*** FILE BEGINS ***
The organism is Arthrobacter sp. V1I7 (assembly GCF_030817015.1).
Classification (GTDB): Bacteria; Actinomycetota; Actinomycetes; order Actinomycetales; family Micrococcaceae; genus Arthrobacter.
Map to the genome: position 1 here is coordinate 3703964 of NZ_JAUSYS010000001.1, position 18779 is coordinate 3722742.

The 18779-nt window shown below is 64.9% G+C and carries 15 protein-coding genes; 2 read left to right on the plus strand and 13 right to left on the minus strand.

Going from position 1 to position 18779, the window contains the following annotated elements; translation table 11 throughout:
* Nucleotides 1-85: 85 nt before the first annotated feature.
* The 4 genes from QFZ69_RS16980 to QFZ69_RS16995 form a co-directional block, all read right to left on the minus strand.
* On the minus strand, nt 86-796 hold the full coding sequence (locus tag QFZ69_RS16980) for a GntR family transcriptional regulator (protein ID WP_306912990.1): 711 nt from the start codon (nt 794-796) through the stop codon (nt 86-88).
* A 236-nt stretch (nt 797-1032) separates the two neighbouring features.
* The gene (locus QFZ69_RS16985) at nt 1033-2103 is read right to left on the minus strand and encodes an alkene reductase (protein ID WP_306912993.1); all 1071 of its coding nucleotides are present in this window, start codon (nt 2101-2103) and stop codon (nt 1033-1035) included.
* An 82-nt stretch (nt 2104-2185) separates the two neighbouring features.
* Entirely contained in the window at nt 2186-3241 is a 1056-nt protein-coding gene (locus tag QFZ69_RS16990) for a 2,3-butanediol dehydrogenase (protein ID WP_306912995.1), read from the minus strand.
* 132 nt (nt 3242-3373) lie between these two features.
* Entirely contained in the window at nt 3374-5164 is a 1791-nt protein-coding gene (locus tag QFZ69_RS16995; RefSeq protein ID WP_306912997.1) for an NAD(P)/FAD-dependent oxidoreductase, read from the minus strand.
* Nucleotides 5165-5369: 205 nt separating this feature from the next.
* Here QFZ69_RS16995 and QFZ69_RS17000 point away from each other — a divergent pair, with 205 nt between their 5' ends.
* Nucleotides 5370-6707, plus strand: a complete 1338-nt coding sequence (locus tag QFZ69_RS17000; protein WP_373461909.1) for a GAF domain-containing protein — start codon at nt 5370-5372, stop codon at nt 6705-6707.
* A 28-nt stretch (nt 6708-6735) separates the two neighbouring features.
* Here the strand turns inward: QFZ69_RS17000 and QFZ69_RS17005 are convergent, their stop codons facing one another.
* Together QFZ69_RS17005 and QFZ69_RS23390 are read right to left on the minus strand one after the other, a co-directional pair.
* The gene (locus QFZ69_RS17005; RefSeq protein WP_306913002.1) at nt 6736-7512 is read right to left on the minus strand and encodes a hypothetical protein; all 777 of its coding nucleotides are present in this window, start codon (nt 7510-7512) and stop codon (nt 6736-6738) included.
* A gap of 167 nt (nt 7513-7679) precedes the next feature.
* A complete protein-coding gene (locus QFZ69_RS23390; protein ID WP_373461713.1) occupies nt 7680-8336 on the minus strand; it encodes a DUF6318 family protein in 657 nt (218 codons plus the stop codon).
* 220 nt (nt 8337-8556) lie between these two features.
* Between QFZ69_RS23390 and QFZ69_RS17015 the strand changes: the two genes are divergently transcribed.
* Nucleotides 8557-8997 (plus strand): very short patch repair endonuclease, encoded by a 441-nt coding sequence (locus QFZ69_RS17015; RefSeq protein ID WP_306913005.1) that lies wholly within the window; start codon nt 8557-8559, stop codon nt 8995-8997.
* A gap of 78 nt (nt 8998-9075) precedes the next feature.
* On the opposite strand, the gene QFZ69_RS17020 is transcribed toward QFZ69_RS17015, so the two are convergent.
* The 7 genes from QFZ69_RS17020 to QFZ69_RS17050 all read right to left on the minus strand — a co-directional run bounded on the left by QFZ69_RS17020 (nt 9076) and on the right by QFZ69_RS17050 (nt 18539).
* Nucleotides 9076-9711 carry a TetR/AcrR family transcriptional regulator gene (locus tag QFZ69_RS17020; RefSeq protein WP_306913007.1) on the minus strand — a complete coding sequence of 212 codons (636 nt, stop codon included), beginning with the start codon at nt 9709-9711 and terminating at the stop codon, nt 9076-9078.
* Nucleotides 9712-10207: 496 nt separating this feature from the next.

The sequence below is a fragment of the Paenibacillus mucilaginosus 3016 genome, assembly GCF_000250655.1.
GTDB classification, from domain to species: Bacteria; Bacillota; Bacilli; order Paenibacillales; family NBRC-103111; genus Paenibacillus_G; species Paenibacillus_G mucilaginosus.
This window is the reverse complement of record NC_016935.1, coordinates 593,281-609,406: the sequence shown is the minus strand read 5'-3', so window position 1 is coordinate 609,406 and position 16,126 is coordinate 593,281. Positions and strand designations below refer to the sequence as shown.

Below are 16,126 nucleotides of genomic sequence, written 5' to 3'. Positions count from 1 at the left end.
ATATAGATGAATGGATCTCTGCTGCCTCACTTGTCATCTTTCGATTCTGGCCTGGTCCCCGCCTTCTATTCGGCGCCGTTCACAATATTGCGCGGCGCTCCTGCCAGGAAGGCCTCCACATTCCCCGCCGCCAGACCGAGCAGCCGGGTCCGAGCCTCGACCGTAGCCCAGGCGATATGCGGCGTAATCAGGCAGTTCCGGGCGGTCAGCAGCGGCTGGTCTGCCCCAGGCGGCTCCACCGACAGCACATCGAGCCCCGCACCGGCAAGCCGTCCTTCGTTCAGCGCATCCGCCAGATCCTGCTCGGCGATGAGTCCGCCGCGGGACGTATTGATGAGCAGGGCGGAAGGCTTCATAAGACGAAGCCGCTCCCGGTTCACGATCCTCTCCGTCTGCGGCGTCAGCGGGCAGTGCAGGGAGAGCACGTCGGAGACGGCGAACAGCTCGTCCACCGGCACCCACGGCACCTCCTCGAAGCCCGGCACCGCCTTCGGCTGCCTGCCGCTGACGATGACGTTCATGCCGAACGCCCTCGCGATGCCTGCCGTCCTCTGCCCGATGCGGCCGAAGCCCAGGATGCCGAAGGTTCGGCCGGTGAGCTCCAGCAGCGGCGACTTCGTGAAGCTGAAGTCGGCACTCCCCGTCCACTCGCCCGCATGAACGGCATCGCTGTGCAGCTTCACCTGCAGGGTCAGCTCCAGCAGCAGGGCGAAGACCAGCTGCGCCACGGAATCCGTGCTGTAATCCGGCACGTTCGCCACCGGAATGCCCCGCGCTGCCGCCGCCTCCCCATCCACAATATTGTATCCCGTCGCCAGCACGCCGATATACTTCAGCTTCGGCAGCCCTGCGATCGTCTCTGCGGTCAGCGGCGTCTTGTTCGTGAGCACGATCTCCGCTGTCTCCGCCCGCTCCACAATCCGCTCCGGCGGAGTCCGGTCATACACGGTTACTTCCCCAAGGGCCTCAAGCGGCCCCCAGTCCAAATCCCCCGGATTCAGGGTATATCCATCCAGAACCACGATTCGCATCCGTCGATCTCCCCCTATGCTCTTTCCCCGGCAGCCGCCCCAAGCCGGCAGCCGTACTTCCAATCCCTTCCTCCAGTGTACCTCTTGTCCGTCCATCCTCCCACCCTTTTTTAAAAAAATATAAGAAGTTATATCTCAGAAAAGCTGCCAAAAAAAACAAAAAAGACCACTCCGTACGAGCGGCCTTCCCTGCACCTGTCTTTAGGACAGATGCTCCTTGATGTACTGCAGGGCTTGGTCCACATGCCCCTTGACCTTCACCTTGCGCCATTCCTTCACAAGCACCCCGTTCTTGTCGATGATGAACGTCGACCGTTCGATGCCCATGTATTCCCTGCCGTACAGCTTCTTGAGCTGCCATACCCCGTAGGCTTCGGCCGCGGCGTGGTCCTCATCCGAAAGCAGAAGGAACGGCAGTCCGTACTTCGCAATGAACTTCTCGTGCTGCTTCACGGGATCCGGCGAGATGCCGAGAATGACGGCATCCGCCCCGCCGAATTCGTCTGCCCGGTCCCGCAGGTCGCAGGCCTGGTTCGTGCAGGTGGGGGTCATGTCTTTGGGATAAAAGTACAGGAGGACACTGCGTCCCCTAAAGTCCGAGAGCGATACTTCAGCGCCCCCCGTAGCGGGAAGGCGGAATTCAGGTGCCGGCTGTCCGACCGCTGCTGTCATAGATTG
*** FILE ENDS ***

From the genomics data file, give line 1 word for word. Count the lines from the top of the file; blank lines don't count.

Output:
The organism is Arthrobacter sp. V1I7 (assembly GCF_030817015.1).